Iran would be able to have an Indian Ocean deep-sea port, the first for Iran outside the Gulf. Iran has had notable naval ambitions to emerge as a regional naval power in the North Arabian segment of the Indian Ocean. Chabahar’s development and the economic activity that it would generate would enable Iran to undertake sizeable development of its outlying Eastern Regions bordering Pakistan. It wold also enable Iran to adopt a stronger defensive posture on its Eastern Border with Pakistan, and neutralise Pakistan’s propensity of providing its territory as a springboard for external military intervention in Iran.
India as an Emerged Power with enlarged areas of influence and areas of interest could do well by having logistic access to ports in partner countries both in its immediate neighbourhood and further afield. In this context, Chabahar is significant for India for more reasons than one. While India may not be viewing Chabahar as a naval base as China has done with Gwadar, but still many naval advantages do flow for India, otherwise too. Chabahar could be a port of logistics support for India enabling Indian Navy ships to put in greater time ‘on station’ when operating in the Gulf Region . Similarly, enhanced maritime surveillance of the North Arabian Sea and especially of the Chinese Navy in the region would be facilitated.
It needs to be noted that Iran did extend an invitation to China and Pakistan to participate in the development of Chabahar but they did not express interest. Reasons for their disinterest are fathomable. Only Japan has expressed willingness to participate in the Indian effort to develop Chabahar.
Chinese commentaries in its official media argue that geopolitical priorities can change and sometime in the future Iran may not have the same strategic convergences with India as it has today and therefore Indian strategic focus on Chabahar may hit a dead-end. China forgets that it also applies equally.to China’s obsessive strategic focus on Gwadar, with Balochistan in turbulence and Pakistan’s own future uncertain. There are already domestic rumblings within Pakistan on the Gwadar project.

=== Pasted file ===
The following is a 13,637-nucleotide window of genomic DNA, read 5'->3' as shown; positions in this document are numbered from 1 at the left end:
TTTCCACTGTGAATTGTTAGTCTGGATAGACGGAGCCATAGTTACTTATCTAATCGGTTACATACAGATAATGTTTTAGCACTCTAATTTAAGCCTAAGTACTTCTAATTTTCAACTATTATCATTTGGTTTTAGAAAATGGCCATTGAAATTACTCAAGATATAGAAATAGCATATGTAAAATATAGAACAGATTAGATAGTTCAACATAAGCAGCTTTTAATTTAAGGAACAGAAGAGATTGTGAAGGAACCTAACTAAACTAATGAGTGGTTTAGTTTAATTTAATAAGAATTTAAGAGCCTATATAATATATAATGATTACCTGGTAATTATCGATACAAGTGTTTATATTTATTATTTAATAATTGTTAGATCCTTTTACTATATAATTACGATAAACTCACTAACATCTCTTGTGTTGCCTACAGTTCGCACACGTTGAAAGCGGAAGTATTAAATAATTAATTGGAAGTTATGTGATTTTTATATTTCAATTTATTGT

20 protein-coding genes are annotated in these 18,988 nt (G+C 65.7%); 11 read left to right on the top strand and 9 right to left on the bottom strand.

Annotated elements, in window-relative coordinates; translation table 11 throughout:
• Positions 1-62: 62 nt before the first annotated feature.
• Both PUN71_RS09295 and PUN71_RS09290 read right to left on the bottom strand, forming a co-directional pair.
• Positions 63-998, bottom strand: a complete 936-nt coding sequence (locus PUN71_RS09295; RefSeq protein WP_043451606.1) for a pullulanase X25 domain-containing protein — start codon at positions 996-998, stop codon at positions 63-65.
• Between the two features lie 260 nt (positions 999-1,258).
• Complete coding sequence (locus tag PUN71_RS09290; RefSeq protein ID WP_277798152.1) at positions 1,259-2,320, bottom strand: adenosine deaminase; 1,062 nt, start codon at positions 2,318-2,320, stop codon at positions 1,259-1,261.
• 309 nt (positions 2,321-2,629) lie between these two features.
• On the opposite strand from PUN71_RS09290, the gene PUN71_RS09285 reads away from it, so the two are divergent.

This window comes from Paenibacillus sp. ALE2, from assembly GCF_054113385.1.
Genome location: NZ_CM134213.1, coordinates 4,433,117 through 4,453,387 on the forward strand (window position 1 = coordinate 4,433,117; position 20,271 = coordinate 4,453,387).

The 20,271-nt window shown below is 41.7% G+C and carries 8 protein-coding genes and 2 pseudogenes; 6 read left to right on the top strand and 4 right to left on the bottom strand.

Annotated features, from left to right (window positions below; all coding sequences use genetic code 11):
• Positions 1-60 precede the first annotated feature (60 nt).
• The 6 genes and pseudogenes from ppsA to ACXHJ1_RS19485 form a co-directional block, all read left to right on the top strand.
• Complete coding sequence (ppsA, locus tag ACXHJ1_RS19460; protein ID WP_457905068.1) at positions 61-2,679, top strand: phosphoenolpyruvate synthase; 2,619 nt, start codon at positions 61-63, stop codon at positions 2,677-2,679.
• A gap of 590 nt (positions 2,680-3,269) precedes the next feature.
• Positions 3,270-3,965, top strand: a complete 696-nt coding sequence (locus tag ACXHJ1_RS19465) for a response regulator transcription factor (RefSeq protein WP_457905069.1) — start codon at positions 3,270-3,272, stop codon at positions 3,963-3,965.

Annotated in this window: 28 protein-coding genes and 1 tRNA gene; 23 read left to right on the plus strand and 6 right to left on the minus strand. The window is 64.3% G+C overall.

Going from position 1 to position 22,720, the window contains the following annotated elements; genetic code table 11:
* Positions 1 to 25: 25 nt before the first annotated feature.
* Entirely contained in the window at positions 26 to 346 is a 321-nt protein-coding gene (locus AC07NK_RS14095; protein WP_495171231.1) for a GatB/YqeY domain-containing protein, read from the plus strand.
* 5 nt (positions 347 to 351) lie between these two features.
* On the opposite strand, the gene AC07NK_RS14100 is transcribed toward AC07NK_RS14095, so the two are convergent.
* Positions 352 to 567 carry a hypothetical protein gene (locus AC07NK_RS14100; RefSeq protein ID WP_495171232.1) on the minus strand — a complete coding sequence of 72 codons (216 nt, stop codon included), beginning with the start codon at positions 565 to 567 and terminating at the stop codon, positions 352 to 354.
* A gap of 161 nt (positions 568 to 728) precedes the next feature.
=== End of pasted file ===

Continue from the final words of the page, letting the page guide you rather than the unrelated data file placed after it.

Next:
The United States under its new President may frown on the Chabahar project and if it adopts a hard-line policy on Iran, then India would have to be prepared to shrug off US pressures on Chabahar. The United States however would soon realise as I have always maintained in my writings that if the United States intends for continued embedment in The Gulf Region it cannot be despite Iran. To that extent, the United States would be well advised to factor this in its responses and also factor-in India’s strategic sensitivities on its imperatives for development of Chabahar as a potential strategic asset.
The Indian Ocean is one area where India gets backed by the United States, Europe, Japan and Australia in terms of not permitting Chinese maritime and naval sway over the maritime expanse of the Indian Ocean. To that extent Chabahar is an important strategic asset not only for India but more so in the interests of the others as it would impede any Chinese open run to the Hormuz Straits.
In view of the above analysis what emerges is that strong strategic imperatives exist for India to pursue the Chabahar Port Development Project with dynamic and renewed vigour. It is in India’s strategic interests and so also Iran’s strategic interests.
Concluding, it needs to be emphasised that the Iran -India Strategic Partnership was not a paper exercise or mere political signalling. This Strategic Partnership enshrined the strategic convergences that bind India and Iran together to aim for regional security as regional powers of long-standing civilisational ties and the joint intentions of both the countries to advance ahead. Chabahar should emerge as the flagship of this Strategic Partnership.